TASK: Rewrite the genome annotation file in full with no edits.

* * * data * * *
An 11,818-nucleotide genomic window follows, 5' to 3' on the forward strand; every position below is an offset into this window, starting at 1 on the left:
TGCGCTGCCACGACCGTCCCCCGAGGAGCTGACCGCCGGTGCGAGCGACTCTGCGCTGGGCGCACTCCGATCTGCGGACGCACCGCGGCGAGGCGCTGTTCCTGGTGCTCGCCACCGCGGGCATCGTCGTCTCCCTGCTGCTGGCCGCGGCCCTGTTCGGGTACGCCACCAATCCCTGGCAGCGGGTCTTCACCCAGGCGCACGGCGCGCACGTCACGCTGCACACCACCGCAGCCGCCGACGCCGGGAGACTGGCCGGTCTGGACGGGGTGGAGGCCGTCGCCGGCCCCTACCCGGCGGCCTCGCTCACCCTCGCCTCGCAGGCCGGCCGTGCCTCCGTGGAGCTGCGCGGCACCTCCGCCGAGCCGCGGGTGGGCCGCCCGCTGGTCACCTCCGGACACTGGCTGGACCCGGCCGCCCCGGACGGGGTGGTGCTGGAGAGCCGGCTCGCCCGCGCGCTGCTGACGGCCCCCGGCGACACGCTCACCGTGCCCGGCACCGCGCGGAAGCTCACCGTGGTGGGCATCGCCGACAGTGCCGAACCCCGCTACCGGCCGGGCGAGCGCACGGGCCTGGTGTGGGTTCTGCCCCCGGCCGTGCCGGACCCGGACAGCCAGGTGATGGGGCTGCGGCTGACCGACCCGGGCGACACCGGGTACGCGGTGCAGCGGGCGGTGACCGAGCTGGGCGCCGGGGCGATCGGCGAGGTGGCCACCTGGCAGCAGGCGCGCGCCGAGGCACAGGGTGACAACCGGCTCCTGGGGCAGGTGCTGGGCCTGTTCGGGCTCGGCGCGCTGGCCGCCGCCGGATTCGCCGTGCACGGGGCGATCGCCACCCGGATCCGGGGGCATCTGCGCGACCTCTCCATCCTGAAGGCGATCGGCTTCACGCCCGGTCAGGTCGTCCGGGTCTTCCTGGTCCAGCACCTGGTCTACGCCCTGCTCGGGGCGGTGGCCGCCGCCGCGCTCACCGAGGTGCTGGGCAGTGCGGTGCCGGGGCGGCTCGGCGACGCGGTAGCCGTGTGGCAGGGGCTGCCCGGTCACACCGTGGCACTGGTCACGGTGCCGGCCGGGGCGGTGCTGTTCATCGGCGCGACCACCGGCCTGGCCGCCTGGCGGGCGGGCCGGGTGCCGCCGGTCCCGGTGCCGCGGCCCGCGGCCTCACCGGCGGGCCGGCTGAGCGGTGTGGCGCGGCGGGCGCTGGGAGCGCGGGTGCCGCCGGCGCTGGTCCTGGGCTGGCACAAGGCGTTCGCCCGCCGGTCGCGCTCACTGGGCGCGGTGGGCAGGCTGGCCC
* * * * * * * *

An 11,818-nucleotide genomic window follows, 5' to 3' on the forward strand; every position below is an offset into this window, starting at 1 on the left:
TGCGCTGCCACGACCGTCCCCCGAGGAGCTGACCGCCGGTGCGAGCGACTCTGCGCTGGGCGCACTCCGATCTGCGGACGCACCGCGGCGAGGCGCTGTTCCTGGTGCTCGCCACCGCGGGCATCGTCGTCTCCCTGCTGCTGGCCGCGGCCCTGTTCGGGTACGCCACCAATCCCTGGCAGCGGGTCTTCACCCAGGCGCACGGCGCGCACGTCACGCTGCACACCACCGCAGCCGCCGACGCCGGGAGACTGGCCGGTCTGGACGGGGTGGAGGCCGTCGCCGGCCCCTACCCGGCGGCCTCGCTCACCCTCGCCTCGCAGGCCGGCCGTGCCTCCGTGGAGCTGCGCGGCACCTCCGCCGAGCCGCGGGTGGGCCGCCCGCTGGTCACCTCCGGACACTGGCTGGACCCGGCCGCCCCGGACGGGGTGGTGCTGGAGAGCCGGCTCGCCCGCGCGCTGCTGACGGCCCCCGGCGACACGCTCACCGTGCCCGGCACCGCGCGGAAGCTCACCGTGGTGGGCATCGCCGACAGTGCCGAACCCCGCTACCGGCCGGGCGAGCGCACGGGCCTGGTGTGGGTTCTGCCCCCGGCCGTGCCGGACCCGGACAGCCAGGTGATGGGGCTGCGGCTGACCGACCCGGGCGACACCGGGTACGCGGTGCAGCGGGCGGTGACCGAGCTGGGCGCCGGGGCGATCGGCGAGGTGGCCACCTGGCAGCAGGCGCGCGCCGAGGCACAGGGTGACAACCGGCTCCTGGGGCAGGTGCTGGGCCTGTTCGGGCTCGGCGCGCTGGCCGCCGCCGGATTCGCCGTGCACGGGGCGATCGCCACCCGGATCCGGGGGCATCTGCGCGACCTCTCCATCCTGAAGGCGATCGGCTTCACGCCCGGTCAGGTCGTCCGGGTCTTCCTGGTCCAGCACCTGGTCTACGCCCTGCTCGGGGCGGTGGCCGCCGCCGCGCTCACCGAGGTGCTGGGCAGTGCGGTGCCGGGGCGGCTCGGCGACGCGGTAGCCGTGTGGCAGGGGCTGCCCGGTCACACCGTGGCACTGGTCACGGTGCCGGCCGGGGCGGTGCTGTTCATCGGCGCGACCACCGGCCTGGCCGCCTGGCGGGCGGGCCGGGTGCCGCCGGTCCCGGTGCCGCGGCCCGCGGCCTCACCGGCGGGCCGGCTGAGCGGTGTGGCGCGGCGGGCGCTGGGAGCGCGGGTGCCGCCGGCGCTGGTCCTGGGCTGGCACAAGGCGTTCGCCCGCCGGTCGCGCTCACTGGGCGCGGTGGGCAGGCTGGCCC